Yesterday, the UAE observed a minute's silence to commemorate Emiratis who have given their lives serving their country. The primary memorial ceremony was held at Wahat Al Karama, where many of the country's leaders and senior officials gathered to remember and reflect, and to call on younger generations to maintain the hard-won achievements that the country has secured over the past 50 years.
Opened in 2016, a year after Commemoration Day was established, Wahat Al Karama, or Oasis of Dignity, tells the stories of the UAE's heroes. Its Pavilion of Honour puts those who have given their lives for the country to the fore. Names are engraved on metal recycled from military vehicles. The space is framed by other symbolic structures and words that underpin the country's identity, including verses from the Quran and lines of poetry written by Sheikh Zayed, the Founding Father.
Sheikh Mohammed bin Rashid, Vice President and Ruler of Dubai, paid tribute to the "heroes that sacrificed their lives for their country”. His remarks came in a social media post yesterday, reflecting the pride and sadness that people feel across the country as they mark this moment. Earlier in the week, Sheikh Mohammed also stressed the need to think particularly of bereaved households. “I call upon all citizens who know a martyr’s family to visit them and support them on this day,” he said, “for it is a sorrowful day for them, as their feelings of loss are remembered."
This year, many people will also be feeling the pain of loss for other reasons. Over the past few months, the country's leaders have also been paying tribute to those who have given their lives fighting in the ongoing battle against Covid-19. The result of their sacrifice, like that of those in the forces, is no less than our safety today.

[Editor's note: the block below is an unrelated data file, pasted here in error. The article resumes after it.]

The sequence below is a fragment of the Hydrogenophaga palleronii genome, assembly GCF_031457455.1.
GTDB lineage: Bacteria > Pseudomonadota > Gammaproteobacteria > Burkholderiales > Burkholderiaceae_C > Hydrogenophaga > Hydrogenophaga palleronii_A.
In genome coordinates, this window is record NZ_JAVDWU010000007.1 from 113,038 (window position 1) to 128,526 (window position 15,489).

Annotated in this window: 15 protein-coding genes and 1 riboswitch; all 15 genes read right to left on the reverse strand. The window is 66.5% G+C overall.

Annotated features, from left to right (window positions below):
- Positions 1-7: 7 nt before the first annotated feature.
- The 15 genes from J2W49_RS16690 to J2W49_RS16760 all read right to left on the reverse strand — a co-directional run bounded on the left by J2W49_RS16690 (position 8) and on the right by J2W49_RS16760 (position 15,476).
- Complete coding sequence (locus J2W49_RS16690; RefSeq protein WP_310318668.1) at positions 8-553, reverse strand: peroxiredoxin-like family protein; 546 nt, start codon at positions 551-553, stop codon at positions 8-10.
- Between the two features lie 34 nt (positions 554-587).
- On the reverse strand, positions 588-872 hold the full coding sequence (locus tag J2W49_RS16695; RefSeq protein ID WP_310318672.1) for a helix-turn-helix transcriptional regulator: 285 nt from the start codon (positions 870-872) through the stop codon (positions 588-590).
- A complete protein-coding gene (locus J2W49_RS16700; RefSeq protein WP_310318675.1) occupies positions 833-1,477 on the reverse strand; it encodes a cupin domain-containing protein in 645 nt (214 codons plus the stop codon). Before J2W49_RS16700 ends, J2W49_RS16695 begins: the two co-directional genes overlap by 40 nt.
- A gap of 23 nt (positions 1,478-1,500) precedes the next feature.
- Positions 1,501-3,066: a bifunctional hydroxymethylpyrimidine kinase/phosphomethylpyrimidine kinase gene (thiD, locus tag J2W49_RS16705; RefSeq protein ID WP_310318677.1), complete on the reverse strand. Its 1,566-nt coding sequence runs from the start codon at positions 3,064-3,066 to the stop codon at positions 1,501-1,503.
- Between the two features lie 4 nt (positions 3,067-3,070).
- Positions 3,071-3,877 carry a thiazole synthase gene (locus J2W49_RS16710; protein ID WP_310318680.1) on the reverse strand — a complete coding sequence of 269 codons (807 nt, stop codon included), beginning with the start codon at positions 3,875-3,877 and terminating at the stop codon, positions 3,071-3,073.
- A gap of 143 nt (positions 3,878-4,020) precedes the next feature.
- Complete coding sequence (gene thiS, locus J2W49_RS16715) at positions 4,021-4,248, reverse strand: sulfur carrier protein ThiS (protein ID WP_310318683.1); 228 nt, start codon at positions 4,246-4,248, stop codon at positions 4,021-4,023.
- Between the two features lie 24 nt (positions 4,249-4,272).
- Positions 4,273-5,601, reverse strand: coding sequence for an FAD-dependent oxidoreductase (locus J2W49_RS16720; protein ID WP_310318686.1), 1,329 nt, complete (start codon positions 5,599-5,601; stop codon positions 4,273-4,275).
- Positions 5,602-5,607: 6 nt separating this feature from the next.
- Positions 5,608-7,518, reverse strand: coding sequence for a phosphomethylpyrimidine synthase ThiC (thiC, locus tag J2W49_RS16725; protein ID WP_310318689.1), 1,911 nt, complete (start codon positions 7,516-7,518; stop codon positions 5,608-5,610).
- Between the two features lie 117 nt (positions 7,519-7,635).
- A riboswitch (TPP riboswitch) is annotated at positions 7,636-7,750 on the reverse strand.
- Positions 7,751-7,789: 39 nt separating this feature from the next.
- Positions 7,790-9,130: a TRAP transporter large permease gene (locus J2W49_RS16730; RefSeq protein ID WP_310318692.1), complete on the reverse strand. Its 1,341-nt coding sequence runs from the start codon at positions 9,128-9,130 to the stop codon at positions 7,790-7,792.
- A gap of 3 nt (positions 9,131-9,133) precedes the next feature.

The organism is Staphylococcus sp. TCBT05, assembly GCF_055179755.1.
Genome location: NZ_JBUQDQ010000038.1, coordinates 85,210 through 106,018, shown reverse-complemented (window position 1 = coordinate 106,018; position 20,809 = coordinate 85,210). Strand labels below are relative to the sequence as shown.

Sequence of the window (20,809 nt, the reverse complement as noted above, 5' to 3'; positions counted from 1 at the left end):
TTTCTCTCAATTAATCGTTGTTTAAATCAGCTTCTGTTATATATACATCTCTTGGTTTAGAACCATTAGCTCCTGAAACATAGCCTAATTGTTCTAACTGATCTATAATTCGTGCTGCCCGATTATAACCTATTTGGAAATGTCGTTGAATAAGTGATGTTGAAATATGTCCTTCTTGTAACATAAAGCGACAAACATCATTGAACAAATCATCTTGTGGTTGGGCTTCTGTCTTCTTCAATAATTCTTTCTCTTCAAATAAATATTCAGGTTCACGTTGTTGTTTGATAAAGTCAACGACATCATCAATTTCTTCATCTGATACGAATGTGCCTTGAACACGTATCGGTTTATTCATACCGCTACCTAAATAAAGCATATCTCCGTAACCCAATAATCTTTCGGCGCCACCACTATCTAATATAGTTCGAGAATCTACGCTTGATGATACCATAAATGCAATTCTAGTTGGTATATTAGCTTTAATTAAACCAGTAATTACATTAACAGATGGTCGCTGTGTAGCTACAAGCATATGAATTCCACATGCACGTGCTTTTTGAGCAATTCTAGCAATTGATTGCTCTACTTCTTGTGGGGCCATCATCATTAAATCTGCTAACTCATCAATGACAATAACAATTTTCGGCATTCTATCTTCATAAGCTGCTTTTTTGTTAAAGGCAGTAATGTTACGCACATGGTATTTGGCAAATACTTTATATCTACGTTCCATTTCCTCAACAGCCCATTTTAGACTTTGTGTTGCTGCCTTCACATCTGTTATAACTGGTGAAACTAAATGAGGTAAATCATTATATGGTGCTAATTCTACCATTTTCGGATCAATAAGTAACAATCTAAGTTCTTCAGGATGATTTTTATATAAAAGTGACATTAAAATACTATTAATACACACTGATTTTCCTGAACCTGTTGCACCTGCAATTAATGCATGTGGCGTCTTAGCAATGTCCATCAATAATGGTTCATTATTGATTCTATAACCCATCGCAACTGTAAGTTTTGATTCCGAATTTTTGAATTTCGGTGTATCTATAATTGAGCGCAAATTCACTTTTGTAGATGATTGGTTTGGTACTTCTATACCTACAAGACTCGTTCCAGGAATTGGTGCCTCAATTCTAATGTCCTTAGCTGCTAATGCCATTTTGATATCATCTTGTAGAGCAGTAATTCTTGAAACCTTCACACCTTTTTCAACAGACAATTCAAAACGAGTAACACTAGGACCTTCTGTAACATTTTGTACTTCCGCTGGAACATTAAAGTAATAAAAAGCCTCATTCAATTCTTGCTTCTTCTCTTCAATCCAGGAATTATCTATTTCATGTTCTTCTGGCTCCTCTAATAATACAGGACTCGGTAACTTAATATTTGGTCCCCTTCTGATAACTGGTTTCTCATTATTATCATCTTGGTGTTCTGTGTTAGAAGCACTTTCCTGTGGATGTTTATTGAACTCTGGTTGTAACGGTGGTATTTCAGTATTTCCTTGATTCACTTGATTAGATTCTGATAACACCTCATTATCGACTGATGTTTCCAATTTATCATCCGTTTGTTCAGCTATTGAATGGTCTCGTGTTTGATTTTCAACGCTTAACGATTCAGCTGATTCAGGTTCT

This legacy of selfless giving started before the country was formed. Commemoration Day falls on November 30 because it was on that day in 1971 that Salem Suhail bin Khamis died fighting against Iranian forces on the island of Greater Tunb. He is believed to be the first Emirati killed in military service.
Over recent years, the country is choosing to remember heroes like bin Khamis in a variety of ways. There is now a Martyrs' Archives project and museums to highlight the sacrifice of fallen soldiers and officers. On a practical level, there is now a Martyrs’ Family Affairs office, which works to ensure that bereaved families are given the care they need.
Taken together, the events, locations, speeches and silences of yesterday showed the many ways people choose honour and pay tribute to those we have lost due to their service. It was a sad day, but one for some reflection too. Many more of these anniversaries will pass, and with each, the country's ongoing progress will be the best reminder that their lives were not lost in vain.